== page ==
Although today we take such rerecordings for granted, in the 1950s the covering of black artists’ songs by white musicians was almost always an attempt to capitalize on popular songs from the R&B “race” charts by transforming them into hits on the white pop charts. Often, not only would white producers give cowriting credit to white performers for the tunes they merely covered, but the producers would also buy the rights to potential hits from black songwriters, who seldom saw a penny in royalties or received songwriting credit.
During this period, black R&B artists, working for small record labels, saw many of their popular songs covered by white artists working for major labels. These cover records, boosted by better marketing and ties to white deejays, usually outsold the original black versions. For instance, the 1954 R&B song “Sh-
Overt racism lingered in the music business well into the 1960s. A turning point, however, came in 1962, the last year that Pat Boone, then aged twenty-
Payola Scandals Tarnish Rock and Roll
The payola scandals of the 1950s were another cloud over rock-
Although payola was considered a form of bribery, no laws prohibited its practice. However, following closely on the heels of television’s quiz-
The payola scandals threatened, ended, or damaged the careers of a number of rock-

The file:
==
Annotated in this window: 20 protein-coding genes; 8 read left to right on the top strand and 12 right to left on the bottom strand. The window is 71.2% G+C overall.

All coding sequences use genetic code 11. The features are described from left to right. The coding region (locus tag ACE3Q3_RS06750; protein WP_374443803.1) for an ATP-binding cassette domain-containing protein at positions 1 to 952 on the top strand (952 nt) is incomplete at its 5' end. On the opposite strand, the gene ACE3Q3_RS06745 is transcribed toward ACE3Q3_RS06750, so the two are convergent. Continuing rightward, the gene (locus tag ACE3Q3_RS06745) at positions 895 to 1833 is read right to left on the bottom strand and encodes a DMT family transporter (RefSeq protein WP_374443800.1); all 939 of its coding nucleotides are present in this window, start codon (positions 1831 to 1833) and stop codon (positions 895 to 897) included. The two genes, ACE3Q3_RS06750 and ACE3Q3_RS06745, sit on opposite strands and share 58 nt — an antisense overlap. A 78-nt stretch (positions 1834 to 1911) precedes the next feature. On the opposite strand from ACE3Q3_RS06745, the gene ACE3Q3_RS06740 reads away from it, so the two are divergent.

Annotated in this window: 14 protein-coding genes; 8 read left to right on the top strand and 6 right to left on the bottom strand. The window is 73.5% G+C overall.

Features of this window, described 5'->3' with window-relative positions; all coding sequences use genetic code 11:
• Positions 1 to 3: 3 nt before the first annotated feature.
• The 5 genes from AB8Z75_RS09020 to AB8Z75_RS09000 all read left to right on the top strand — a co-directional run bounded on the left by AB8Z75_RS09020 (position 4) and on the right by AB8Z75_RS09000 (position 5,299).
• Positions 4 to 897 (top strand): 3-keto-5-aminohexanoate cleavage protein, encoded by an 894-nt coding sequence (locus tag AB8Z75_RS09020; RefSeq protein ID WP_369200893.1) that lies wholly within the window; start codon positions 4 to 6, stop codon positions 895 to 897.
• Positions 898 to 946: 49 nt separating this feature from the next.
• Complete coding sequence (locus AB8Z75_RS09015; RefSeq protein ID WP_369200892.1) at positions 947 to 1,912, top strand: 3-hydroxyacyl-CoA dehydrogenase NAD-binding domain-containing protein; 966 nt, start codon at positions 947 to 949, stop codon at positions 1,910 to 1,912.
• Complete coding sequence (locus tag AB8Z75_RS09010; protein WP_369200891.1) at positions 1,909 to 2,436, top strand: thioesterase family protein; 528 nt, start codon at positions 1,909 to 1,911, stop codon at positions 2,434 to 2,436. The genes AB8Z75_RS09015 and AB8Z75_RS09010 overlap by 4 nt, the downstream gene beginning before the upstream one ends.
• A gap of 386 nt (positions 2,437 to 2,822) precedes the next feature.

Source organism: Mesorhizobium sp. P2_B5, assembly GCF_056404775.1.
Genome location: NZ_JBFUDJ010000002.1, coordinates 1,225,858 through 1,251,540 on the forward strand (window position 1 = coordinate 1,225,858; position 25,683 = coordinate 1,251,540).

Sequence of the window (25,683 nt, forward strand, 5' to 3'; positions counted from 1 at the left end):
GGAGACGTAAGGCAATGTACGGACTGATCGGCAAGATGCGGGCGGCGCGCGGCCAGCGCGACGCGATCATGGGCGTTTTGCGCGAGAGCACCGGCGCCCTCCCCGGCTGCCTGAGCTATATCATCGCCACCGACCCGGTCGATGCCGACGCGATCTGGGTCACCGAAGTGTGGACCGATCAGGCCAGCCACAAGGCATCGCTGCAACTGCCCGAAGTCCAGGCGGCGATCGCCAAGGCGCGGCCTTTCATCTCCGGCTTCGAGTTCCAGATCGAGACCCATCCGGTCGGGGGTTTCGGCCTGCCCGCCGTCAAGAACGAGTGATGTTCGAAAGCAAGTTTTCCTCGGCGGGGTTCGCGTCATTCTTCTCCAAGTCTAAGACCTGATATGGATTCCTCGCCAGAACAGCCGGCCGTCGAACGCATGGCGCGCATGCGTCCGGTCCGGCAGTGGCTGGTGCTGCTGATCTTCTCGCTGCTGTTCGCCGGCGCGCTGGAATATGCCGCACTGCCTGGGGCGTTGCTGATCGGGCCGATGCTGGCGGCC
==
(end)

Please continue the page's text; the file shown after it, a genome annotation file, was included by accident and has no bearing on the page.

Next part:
Fears of Corruption Lead to Censorship
Since rock and roll’s inception, one of the uphill battles the genre faced was the perception that it was a cause of juvenile delinquency, which was statistically on the rise in the 1950s. Looking for an easy culprit rather than considering contributing factors such as neglect, the rising consumer culture, or the growing youth population, many assigned blame to rock and roll. The view that rock and roll corrupted youth was widely accepted by social authorities, and rock-
By late 1959, many key figures in rock and roll had been tamed. Jerry Lee Lewis was exiled from the industry, labeled southern “white trash” for marrying his thirteen-
Although rock and roll did not die in the late 1950s, the U.S. recording industry decided that it needed a makeover. To protect the enormous profits the new music had been generating, record companies began to discipline some of rock and roll’s rebellious impulses. In the early 1960s, the industry introduced a new generation of clean-